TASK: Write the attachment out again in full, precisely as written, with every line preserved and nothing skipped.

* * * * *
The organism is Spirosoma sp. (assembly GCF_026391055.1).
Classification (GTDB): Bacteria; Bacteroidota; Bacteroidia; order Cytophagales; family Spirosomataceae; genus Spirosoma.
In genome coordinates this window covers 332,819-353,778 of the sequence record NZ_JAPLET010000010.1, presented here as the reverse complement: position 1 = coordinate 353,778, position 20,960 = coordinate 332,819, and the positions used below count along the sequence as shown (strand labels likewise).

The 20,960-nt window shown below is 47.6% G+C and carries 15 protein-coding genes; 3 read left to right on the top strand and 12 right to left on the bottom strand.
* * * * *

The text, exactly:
The organism is Spirosoma sp. (assembly GCF_026391055.1).
Classification (GTDB): Bacteria; Bacteroidota; Bacteroidia; order Cytophagales; family Spirosomataceae; genus Spirosoma.
In genome coordinates this window covers 332,819-353,778 of the sequence record NZ_JAPLET010000010.1, presented here as the reverse complement: position 1 = coordinate 353,778, position 20,960 = coordinate 332,819, and the positions used below count along the sequence as shown (strand labels likewise).

The 20,960-nt window shown below is 47.6% G+C and carries 15 protein-coding genes; 3 read left to right on the top strand and 12 right to left on the bottom strand.